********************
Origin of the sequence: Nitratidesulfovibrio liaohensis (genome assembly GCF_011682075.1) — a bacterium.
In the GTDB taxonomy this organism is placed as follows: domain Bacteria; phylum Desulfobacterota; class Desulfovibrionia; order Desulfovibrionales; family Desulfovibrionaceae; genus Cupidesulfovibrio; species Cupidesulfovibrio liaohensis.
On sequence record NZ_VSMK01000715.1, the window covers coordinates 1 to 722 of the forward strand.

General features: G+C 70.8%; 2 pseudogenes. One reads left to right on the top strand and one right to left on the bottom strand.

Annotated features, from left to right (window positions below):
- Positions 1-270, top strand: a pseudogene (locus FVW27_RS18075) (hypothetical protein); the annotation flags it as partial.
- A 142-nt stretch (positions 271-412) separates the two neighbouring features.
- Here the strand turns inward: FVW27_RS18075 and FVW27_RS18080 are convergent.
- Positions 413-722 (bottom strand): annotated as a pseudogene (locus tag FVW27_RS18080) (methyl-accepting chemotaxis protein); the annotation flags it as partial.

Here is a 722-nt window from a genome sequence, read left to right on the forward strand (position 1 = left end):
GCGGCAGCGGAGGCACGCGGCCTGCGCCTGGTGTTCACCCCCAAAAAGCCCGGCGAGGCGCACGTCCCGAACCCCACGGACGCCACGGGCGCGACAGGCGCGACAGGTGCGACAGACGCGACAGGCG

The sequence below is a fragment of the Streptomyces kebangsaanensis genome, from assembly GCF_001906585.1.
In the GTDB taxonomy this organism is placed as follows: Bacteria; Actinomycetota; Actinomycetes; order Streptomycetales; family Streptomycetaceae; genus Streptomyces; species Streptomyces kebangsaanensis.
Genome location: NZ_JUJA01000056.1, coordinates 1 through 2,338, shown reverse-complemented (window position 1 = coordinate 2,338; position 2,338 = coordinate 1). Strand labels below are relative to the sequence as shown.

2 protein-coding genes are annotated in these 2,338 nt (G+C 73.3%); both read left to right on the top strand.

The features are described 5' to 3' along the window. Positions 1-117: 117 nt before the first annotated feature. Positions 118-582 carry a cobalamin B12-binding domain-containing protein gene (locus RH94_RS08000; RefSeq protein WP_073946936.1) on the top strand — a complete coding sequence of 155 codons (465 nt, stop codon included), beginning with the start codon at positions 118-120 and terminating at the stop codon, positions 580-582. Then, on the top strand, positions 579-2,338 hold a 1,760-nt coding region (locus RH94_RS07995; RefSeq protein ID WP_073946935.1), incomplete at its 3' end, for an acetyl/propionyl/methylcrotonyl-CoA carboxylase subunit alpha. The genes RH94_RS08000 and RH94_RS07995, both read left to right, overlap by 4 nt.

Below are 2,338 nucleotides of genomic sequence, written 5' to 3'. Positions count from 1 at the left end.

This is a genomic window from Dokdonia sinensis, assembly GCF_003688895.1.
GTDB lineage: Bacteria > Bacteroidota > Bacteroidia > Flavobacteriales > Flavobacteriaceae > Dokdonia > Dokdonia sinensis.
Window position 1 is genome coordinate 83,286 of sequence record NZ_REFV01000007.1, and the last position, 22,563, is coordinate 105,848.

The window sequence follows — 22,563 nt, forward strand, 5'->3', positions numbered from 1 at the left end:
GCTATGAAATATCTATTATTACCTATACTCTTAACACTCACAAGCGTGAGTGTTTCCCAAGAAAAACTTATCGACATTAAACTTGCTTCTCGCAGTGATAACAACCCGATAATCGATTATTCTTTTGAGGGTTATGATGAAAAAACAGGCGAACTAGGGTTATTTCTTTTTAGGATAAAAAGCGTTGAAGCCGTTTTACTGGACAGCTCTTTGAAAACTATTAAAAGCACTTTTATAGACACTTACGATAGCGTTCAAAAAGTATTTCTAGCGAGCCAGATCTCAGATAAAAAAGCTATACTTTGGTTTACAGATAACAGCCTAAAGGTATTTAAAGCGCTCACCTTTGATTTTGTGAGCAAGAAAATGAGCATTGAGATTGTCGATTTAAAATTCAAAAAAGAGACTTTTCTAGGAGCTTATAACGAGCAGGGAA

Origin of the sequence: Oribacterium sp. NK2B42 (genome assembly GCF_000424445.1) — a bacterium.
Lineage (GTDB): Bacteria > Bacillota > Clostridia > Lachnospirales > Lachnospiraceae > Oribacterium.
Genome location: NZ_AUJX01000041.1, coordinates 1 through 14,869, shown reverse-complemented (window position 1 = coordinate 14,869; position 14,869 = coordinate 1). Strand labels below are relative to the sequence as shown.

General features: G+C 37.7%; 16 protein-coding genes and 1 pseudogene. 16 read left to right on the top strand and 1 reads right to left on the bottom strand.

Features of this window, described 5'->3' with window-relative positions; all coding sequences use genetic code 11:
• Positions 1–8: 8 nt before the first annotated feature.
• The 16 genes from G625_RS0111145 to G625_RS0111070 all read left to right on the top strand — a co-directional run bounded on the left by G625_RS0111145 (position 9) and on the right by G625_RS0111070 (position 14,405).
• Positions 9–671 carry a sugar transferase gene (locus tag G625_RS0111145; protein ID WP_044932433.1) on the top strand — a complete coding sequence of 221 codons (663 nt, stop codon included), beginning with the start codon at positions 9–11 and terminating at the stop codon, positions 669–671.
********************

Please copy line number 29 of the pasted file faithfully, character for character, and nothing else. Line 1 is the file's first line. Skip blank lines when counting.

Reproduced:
• The 16 genes from G625_RS0111145 to G625_RS0111070 all read left to right on the top strand — a co-directional run bounded on the left by G625_RS0111145 (position 9) and on the right by G625_RS0111070 (position 14,405).